1. In the timeline below the stage (see picture below), select the first frame. (frames are small vertical boxes, the first of which has a black dot in it). (See image or PDF)
    2. Press F6 at the top of your keyboard, which will create a new keyframe (in Frame 2). The new keyframe box in the timeline will have a black dot in it because you’ve repeated your image from Frame 1.
    3. Now change the legs of the figure to match the picture in Frame 2 (see the PDF), using the Eraser and Line tools. DO NOT MOVE THE FIGURE ACROSS THE STAGE. CHANGE ONLY ITS LEGS IN FIVE SUCCESSIVE FRAMES. See image or PDF for what the legs should look like.

    --When all five leg frames are finished, you must LEAVE the movie clip editing area, and return to the "Scene" level.  There will be ONLY ONE FRAME in this area; the five leg frames are "hidden" inside the symbol.

    --Extend your one keyframe to 100 frames by clicking in the 100th frame and pressing F6 on your keyboard. Then hold down the SHIFT key and click/grab your figure and drag it across the screen to the gray area off the "stage".  Then Control + Click in Frame 85, and in the drop down menu that appears, select Create Classic Tween.  Now a long arrow appears in your frame, from Frame 1 to 99.

    --To see your figure walk, test the movie (Control + Test Movie).

    --Discuss Frame Rate with your students-- is your figure moving too fast? too slow? Change the Frames Per Second to show how this alters the movement.  Have them set their FPS at 12, and talk about why professional animators might use different frame rates.

    III. Adding Background and Action Scripting

    --If your figure walks successfully, SAVE it, and add background. For this you will add a new layer:  Go to (Insert -> Timeline -> Layer). You should have a new layer, shown in the window to the left of the frames. Control+Click on the new layer and select Properties in the drop-down menu. Rename your new layer “Background”.  Rename the original layer “Guy” instead of “Layer 1”. Drag the “Background Layer” below the “Guy” layer. (See image or PDF)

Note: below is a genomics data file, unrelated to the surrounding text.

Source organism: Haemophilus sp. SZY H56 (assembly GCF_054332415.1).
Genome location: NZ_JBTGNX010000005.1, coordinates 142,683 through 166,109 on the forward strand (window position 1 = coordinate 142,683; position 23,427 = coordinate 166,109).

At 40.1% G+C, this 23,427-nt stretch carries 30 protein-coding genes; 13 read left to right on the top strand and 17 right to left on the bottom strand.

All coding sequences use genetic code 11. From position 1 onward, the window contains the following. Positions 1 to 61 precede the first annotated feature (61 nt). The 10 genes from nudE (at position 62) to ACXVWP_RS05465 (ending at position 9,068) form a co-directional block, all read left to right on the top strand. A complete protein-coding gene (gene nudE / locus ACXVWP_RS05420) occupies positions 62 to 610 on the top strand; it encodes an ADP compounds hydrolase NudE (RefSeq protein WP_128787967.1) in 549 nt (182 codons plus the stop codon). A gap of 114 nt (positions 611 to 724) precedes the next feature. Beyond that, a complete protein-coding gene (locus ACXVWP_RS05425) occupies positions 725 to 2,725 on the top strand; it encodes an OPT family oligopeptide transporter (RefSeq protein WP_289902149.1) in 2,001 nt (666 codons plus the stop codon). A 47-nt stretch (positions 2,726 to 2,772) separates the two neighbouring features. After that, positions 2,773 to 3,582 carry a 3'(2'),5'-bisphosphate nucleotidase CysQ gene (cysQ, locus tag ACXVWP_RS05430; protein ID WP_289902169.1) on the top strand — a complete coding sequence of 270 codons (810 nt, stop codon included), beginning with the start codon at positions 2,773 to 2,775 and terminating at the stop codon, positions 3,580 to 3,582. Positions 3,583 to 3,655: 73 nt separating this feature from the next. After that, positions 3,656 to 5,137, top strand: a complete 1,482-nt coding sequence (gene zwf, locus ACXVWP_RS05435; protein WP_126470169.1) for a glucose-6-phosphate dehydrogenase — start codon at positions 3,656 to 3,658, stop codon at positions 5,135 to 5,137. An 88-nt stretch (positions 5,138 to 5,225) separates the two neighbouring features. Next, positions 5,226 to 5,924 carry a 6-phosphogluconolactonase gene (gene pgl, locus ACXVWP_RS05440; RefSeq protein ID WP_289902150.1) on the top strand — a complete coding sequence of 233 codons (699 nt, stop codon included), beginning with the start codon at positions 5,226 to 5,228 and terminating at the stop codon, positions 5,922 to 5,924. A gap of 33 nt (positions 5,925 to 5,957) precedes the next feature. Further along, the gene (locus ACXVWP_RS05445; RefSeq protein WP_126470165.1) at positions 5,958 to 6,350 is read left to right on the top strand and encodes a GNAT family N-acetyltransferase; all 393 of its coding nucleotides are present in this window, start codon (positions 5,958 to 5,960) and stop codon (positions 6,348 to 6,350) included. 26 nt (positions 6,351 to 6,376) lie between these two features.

--Select the Rectangle tool in the toolbar. Then locate the area of the toolbar labeled “Colors”. Set both Stroke & Fill to the color or pattern of your choice by clicking them and then selecting a color or pattern in the popup colors box. Be sure you’re in the Background layer, in Frame 1. Use the Rectangle tool to drag a box that covers the entire white part of the stage.  When you release, you will have a color for the entire staging area in that layer.

    --Now test your movie. You can hit Command + Return to do it. If you like it, SAVE IT!!!  If you don’t like it, go back to the background layer and redo the color or pattern.

    --The FINAL STEP is to do some basic Action Scripting to stop your Guy from endlessly looping (replaying over and over forever). Click on frame 100 in the timeline (in your Guy layer) and go to the Window dropdown menu at the top of Flash. Then click on Actions (Window -> Actions).  In the large white space, type this EXACTLY AS IS:

    stop();

    Then exit the window by clicking on the little button in the upper left. Test your movie again. Does he walk across and disappear? Then you’re done!  BE SURE TO SAVE IT AGAIN!

    Resources and Materials

  • Their Turn Guided Practice

    Students should have instructions either in a handout or available online for review and following step by step as they construct their own animation.

    Teacher should circulate and give assistance as needed. Students who finish quickly can also become helpers for others in the classroom.

    Have them turn in the completed project to an online site, such as a Wiki or Google Doc, so that you can view them and students can look at their peers' work.  Instruct them how to turn in the SWF that is generated when they do Test Movie, instead of the FLA file.

Assessment

Assessment Types:
Projects, Observations,

Grading for the project is based on:

1. Observation of effort & participation, staying on task

2. Finished product: does it meet the three parameters described at the beginning?
-- Does the figure walk, not run, across the stage?
-- Does the figure disappear and not come back?
-- Is there appropriate background?